Is my manual '02 GTI going to roll away?
December 3, 2007 8:11 AM   Subscribe

Is my manual '02 VW GTI going to roll away? My emergency brake appears to still be working, but all of a sudden it now requires me to pull it up so it's almost vertical in order to feel it engage. Previously, I've never had to yank it up more than a couple inches.

I've already made an appointment to get my car looked at (it's almost due for an oil change anyway), but the earliest I could get an appointment is on Thursday. Meanwhile, I'm a little leary of driving my car. Actually, no - i'm leary of parking my car. I've got visions of the ebrake not holding and my car rolling away across the parking lot, or worse. Obviously, i'm checking that the car's in gear and okay when I leave it (it doesn't move when i try to rock it, or try to push it) but I'm still a little nervous.

Does anyone know what would cause this? Is it a big fix? Should I actually be worried about my car rolling away, or is it all in my head?
posted by cgg to Travel & Transportation (14 answers total)
E-brakes can slip over time. Frequent use can loosen the tension, though the grade of the incline and amount of gear in the storage area can influence the amount of resistance against inertia.
posted by Smart Dalek at 8:18 AM on December 3, 2007

It's normal for emergency brakes to loosen. Park it in gear until your appointment and you will be fine, the car will not, can not, go anywhere. Just remember to start it with the clutch in.
posted by jessamyn at 8:22 AM on December 3, 2007

well, if you're on a steep enough slope your car will roll even if it's in gear. unless you have an automatic and you leave it in park.

as always, if you're parked facing up a slope, park with the wheels turned away from the curb, and if you're facing down, turn them into it. i had a pathfinder with a weak parking break. what i'd do is allow the car to roll unti the wheels made contact with the curb. that way, i'd be sure it couldn't build enough momentum to jump the curb if it did roll.
posted by klanawa at 8:26 AM on December 3, 2007

Best answer: "All the sudden"= something is wrong.

If the handbrake brakes two wheels, it's probably a good bet that your cable (or half of it) has broken or become disconnected. Now there's a bunch of slack as one of the wheels isn't "pulling" on the cable. Expect to pay $150-$300 if it requires replacement.
posted by Kwantsar at 8:32 AM on December 3, 2007

Since your car is a TDI, it has a higher compression engine than it's gasoline-powered counterparts and will offer even more resistance to rolling away while in gear.

That said, a working parking brake is a better option, and yours should be easy to adjust or repair.
posted by OilPull at 8:32 AM on December 3, 2007

Oh, never mind. I see now I mistook GTI with TDI. Sorry 'bout that.
posted by OilPull at 8:33 AM on December 3, 2007

park in gear.
posted by stratastar at 8:36 AM on December 3, 2007

well, if you're on a steep enough slope your car will roll even if it's in gear.

Just put it in reverse if you are pointed downhill, first gear if you are pointed uphill.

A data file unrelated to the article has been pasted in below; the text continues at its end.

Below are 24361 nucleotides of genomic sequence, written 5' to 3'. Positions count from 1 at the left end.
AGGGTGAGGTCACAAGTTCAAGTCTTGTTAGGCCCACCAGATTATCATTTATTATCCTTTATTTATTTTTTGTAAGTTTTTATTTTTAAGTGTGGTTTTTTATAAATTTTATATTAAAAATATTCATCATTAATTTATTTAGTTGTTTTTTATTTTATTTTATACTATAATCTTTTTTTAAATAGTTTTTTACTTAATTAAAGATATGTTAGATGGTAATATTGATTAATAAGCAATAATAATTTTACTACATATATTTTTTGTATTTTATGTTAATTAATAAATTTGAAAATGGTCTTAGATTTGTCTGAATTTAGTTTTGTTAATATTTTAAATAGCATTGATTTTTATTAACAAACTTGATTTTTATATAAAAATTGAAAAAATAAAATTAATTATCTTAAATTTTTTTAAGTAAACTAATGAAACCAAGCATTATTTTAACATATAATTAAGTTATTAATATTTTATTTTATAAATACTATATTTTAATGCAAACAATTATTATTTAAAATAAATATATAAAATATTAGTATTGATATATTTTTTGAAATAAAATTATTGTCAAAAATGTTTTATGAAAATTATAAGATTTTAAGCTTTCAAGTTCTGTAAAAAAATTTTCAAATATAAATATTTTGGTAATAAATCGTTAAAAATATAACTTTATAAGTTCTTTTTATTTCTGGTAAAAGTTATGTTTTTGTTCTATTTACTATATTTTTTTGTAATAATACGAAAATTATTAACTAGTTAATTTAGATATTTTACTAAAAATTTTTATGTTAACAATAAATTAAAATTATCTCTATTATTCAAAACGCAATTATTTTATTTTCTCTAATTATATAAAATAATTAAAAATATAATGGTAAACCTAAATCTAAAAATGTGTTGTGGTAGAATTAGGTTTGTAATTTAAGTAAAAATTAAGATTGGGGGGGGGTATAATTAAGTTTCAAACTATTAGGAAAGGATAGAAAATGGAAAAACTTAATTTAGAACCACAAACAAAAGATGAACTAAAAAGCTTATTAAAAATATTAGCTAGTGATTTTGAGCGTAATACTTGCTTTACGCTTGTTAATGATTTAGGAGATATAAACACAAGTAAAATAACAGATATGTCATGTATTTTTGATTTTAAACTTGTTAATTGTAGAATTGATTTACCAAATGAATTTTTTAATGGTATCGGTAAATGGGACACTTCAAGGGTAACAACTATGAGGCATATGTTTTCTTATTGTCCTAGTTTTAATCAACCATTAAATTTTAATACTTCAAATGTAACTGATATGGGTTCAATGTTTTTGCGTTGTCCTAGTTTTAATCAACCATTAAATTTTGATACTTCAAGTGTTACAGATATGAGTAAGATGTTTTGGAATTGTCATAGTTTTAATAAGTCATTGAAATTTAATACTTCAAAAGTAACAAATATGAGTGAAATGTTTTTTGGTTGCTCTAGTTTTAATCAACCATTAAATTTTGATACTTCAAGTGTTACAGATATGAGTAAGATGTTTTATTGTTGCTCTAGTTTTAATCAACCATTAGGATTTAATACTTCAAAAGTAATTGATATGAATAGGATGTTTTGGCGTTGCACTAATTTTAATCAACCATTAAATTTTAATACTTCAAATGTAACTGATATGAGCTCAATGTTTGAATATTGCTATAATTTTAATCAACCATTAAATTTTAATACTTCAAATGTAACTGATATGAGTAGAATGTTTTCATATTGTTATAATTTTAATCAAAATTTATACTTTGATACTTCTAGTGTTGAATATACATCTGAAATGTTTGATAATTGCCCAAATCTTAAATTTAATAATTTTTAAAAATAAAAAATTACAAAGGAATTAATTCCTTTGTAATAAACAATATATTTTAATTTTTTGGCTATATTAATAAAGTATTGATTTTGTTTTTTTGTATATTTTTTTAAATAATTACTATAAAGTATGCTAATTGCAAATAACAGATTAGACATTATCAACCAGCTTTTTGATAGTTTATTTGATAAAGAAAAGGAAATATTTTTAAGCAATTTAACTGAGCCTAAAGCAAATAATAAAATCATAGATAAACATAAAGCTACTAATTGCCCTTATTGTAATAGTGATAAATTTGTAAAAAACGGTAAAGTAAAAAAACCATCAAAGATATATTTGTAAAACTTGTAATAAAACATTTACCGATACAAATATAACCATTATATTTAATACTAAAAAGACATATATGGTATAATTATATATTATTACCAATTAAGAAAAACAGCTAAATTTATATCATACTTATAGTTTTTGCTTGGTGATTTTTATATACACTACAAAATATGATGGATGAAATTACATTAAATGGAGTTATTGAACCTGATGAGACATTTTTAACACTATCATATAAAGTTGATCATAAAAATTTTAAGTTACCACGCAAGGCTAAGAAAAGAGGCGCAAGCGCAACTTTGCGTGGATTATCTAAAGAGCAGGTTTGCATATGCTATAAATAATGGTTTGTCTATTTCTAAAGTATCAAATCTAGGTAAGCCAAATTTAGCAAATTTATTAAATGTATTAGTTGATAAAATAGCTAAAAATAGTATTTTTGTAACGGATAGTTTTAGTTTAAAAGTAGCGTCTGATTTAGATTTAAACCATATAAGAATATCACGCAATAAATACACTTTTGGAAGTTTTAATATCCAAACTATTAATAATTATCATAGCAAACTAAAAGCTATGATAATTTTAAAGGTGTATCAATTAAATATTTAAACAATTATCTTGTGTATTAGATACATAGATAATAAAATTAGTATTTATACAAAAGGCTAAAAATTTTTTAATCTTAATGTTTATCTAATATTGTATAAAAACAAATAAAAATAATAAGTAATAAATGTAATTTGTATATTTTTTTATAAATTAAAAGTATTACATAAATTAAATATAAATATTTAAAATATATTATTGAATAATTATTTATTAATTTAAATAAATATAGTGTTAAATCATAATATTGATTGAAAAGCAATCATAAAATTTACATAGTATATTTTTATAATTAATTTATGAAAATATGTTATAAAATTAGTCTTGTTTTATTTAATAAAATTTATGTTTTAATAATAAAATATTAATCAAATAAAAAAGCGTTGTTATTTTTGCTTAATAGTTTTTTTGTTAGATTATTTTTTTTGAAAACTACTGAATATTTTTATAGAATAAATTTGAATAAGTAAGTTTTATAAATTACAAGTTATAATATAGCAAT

posted by Forktine at 8:37 AM on December 3, 2007

Response by poster: Thanks kwanysar - that's kinda along the lines of what I was thinking. Now, if could only get away with only paying $150-300, i'd be happy. (Damn VWs are so freaking expensive to fix...)
posted by cgg at 8:42 AM on December 3, 2007

Unlikely that the cable is broken if it still works. It needs adjustment. It's not good for the transmission to take the continual strain of going into parking mode. Google Groups, or a similar forum, will tell you where and how the adjustment is made--or just crawl under the car and follow the cable. Pretty simple, usually.
posted by weapons-grade pandemonium at 9:18 AM on December 3, 2007

It's not good for the transmission to take the continual strain of going into parking mode.

I really don't want to set off the whole manual / automatic thing again, but this really isn't the case. The tiny amount of force exerted on the gearbox etc by keeping a car in gear pales into utter insignificance when you look at the forces caused by accelerating or traveling at speed. Keeping it in gear will not cause any appreciable damage to your transmission.

However, it is also true to say that your car can roll away, even if left in gear, if the handbreak fails totally and the hill is steep enough (you can prove this for yourself by sitting in the car on a steep enough gradiant and lifting the handbrake for a bit). Hence it's probably a good idea to get it fixed without too much delay....
posted by prentiz at 10:16 AM on December 3, 2007

Best answer: Park in gear, and make sure the car is in reverse. Reverse gear has the lowest ratio and is the best one to use with no e-brake.

Also, it won't matter if the car is pointed uphill/downhill. Your engine will happily turn both ways while the ignition is off.
posted by sideshow at 10:21 AM on December 3, 2007 [1 favorite]

Seconding sideshow. My e-brake gave out a few years ago on my manual Sentra, and the guys at Nissan told me to always park it in reverse until the part came in. Never had a problem, even on our VERY steep driveway.
posted by xsquared-1 at 10:30 AM on December 3, 2007

Park in gear, and make sure the car is in reverse.

n'thd. The direction of the slope makes no difference whatsoever, it is the ratio of the gear that makes the difference.

And yes, it is purely the handbrake cable if normal braking seems unaffected. Fixing it may be the cost of a handbrake cable, or just adjustment.
posted by Brockles at 10:31 AM on December 3, 2007

« Older How do I get my Kinesis Ergo PS2 keyboard to work...   |   Recommend a bomb-shelter restaurant in Elkhart... Newer »
This thread is closed to new comments.